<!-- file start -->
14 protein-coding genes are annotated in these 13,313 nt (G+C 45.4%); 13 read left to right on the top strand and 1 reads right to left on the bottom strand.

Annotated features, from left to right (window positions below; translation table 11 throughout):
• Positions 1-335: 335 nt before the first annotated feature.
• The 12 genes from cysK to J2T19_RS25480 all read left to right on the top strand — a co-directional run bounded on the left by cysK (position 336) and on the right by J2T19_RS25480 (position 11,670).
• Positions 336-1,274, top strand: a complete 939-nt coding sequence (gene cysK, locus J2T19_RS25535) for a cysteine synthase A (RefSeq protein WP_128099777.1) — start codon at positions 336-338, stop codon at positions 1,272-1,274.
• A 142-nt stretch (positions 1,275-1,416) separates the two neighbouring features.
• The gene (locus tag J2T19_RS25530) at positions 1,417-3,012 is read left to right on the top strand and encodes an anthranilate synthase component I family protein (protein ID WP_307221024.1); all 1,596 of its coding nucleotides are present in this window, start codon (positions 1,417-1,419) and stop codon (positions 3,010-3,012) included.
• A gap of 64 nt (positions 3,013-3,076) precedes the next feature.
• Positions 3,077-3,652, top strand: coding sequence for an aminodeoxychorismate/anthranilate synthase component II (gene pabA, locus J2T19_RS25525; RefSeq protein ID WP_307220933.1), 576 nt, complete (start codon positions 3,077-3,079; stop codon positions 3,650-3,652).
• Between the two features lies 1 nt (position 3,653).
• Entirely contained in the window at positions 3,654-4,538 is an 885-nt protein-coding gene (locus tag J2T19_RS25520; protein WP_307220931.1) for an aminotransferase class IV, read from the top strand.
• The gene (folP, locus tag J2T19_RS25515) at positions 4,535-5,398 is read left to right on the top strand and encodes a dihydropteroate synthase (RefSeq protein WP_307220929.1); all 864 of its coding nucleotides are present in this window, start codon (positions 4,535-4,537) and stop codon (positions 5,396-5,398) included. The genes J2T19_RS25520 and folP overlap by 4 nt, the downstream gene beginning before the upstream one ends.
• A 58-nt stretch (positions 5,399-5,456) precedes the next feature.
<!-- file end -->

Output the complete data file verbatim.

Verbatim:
14 protein-coding genes are annotated in these 13,313 nt (G+C 45.4%); 13 read left to right on the top strand and 1 reads right to left on the bottom strand.

Annotated features, from left to right (window positions below; translation table 11 throughout):
• Positions 1-335: 335 nt before the first annotated feature.
• The 12 genes from cysK to J2T19_RS25480 all read left to right on the top strand — a co-directional run bounded on the left by cysK (position 336) and on the right by J2T19_RS25480 (position 11,670).
• Positions 336-1,274, top strand: a complete 939-nt coding sequence (gene cysK, locus J2T19_RS25535) for a cysteine synthase A (RefSeq protein WP_128099777.1) — start codon at positions 336-338, stop codon at positions 1,272-1,274.
• A 142-nt stretch (positions 1,275-1,416) separates the two neighbouring features.
• The gene (locus tag J2T19_RS25530) at positions 1,417-3,012 is read left to right on the top strand and encodes an anthranilate synthase component I family protein (protein ID WP_307221024.1); all 1,596 of its coding nucleotides are present in this window, start codon (positions 1,417-1,419) and stop codon (positions 3,010-3,012) included.
• A gap of 64 nt (positions 3,013-3,076) precedes the next feature.
• Positions 3,077-3,652, top strand: coding sequence for an aminodeoxychorismate/anthranilate synthase component II (gene pabA, locus J2T19_RS25525; RefSeq protein ID WP_307220933.1), 576 nt, complete (start codon positions 3,077-3,079; stop codon positions 3,650-3,652).
• Between the two features lies 1 nt (position 3,653).
• Entirely contained in the window at positions 3,654-4,538 is an 885-nt protein-coding gene (locus tag J2T19_RS25520; protein WP_307220931.1) for an aminotransferase class IV, read from the top strand.
• The gene (folP, locus tag J2T19_RS25515) at positions 4,535-5,398 is read left to right on the top strand and encodes a dihydropteroate synthase (RefSeq protein WP_307220929.1); all 864 of its coding nucleotides are present in this window, start codon (positions 4,535-4,537) and stop codon (positions 5,396-5,398) included. The genes J2T19_RS25520 and folP overlap by 4 nt, the downstream gene beginning before the upstream one ends.
• A 58-nt stretch (positions 5,399-5,456) precedes the next feature.